We made it through the frozen days of winter, but now spring is here – and what was once frozen is melting. Warmer temperatures and more daylight bring smiles to people’s faces, but the potentially disastrous effects of torrential downpours and even flooding have the opposite effect. Watch out for the warning signs and get ahead of spring home improvement by preparing your house for rain.
Simply put, there’s more water in the ground. Groundwater is melting, which only happens during the spring. Melting groundwater combined with the natural spring rains bring about exponentially more moisture. As we know all too well, water always seems to find a way to wreak havoc. It can enter slowly through cracks in the foundation or with a bang through a backed up drain that gets overwhelmed with rainwater. But no matter how it gets in, it will cause problems for your spring home improvement plans.
Monitor your basement and understand what to look for in terms of cracks with our encyclopedia of cracks. We recommend looking around your basement once or twice a week. Odor is another big indicator. Even a faint musty smell means there is too much moisture in the air. If you have storage areas, move things away from walls. If boxes are stacked up high, you’ll miss crucial signs, which include damp or wet walls and carpets, efflorescence, wall or floor cracks, condensation on pipes or exposed beams, and leaking windows. And don’t forget about your crawl space!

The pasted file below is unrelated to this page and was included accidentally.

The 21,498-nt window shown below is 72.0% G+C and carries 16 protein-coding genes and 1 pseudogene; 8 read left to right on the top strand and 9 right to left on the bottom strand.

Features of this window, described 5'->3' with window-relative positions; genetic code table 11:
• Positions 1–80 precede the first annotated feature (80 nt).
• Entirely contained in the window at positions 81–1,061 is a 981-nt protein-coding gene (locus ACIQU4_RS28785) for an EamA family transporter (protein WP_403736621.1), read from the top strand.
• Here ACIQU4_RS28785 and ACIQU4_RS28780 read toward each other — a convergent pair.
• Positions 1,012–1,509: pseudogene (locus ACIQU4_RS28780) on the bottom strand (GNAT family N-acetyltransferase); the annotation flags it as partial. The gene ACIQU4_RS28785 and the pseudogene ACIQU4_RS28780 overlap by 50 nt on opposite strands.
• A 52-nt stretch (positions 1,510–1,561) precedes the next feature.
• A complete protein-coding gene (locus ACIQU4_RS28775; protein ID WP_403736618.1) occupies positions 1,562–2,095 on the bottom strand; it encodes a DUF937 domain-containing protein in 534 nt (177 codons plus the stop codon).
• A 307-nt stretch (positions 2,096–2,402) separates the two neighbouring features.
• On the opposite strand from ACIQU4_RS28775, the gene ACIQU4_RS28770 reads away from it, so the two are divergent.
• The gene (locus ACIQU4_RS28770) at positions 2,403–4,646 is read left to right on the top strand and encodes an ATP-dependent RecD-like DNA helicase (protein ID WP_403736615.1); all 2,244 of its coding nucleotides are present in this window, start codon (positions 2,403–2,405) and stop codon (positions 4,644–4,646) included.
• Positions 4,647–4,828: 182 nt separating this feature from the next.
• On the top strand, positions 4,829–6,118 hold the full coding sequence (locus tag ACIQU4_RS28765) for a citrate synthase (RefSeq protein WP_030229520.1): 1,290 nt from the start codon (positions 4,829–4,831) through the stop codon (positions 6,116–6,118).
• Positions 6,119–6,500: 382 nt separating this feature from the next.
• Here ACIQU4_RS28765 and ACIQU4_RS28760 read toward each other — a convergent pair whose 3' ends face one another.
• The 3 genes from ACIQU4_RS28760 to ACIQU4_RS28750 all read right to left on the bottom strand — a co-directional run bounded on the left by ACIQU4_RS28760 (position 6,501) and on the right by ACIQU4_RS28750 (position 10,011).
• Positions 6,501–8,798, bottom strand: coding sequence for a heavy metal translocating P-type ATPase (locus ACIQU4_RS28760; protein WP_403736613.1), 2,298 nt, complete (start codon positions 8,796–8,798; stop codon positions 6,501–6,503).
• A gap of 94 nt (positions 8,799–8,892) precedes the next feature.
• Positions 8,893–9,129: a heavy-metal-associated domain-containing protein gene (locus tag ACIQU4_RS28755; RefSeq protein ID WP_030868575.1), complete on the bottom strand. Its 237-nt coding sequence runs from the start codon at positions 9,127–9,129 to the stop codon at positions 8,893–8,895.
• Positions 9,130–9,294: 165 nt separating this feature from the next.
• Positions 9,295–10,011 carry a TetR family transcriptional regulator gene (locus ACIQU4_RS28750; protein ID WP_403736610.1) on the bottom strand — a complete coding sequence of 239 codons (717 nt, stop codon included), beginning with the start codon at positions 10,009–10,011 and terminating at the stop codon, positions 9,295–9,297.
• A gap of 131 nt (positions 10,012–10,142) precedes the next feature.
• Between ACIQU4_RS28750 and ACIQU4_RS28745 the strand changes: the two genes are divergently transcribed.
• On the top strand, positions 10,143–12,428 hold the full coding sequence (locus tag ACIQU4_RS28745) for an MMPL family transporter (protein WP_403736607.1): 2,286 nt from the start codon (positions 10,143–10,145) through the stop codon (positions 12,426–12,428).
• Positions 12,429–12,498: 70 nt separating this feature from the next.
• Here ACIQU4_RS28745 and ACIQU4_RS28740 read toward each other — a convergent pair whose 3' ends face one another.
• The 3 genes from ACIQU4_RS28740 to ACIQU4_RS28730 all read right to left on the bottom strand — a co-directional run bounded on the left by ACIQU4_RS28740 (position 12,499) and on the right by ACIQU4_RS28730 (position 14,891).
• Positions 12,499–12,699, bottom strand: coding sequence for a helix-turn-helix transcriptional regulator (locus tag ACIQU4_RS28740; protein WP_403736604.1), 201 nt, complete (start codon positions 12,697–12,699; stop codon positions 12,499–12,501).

Make sure you don’t have water pooling against the exterior of your house. Landscaping pitched toward the house is a major red flag of impending water issues. The high point of the dirt should be flowing down and away, but a few different things can cause the landscaping to shift, from snow drifting the mulch away to wind blowing it away. If landscaping has shifted, you can take care of this yourself (mulch or rocks are easily raked or moved back into place) or enlist the help of a landscaper (grass will need to be redug). If you’ve removed any trees or shrubs without refilling the dirt, that can leave a void for unwanted water to enter as well.
Make sure windows are properly sealed. If you’re not sure if window wells are the source of your water woes, we can help diagnose. Gutters are especially important for spring home improvement: make sure yours are functioning correctly and that water is properly draining from your roof. And if you have a house with a detached garage and pavement that comes right up against the house, it’s possible the pavement isn’t pitched, which can lead to the same water pooling problems outlined above.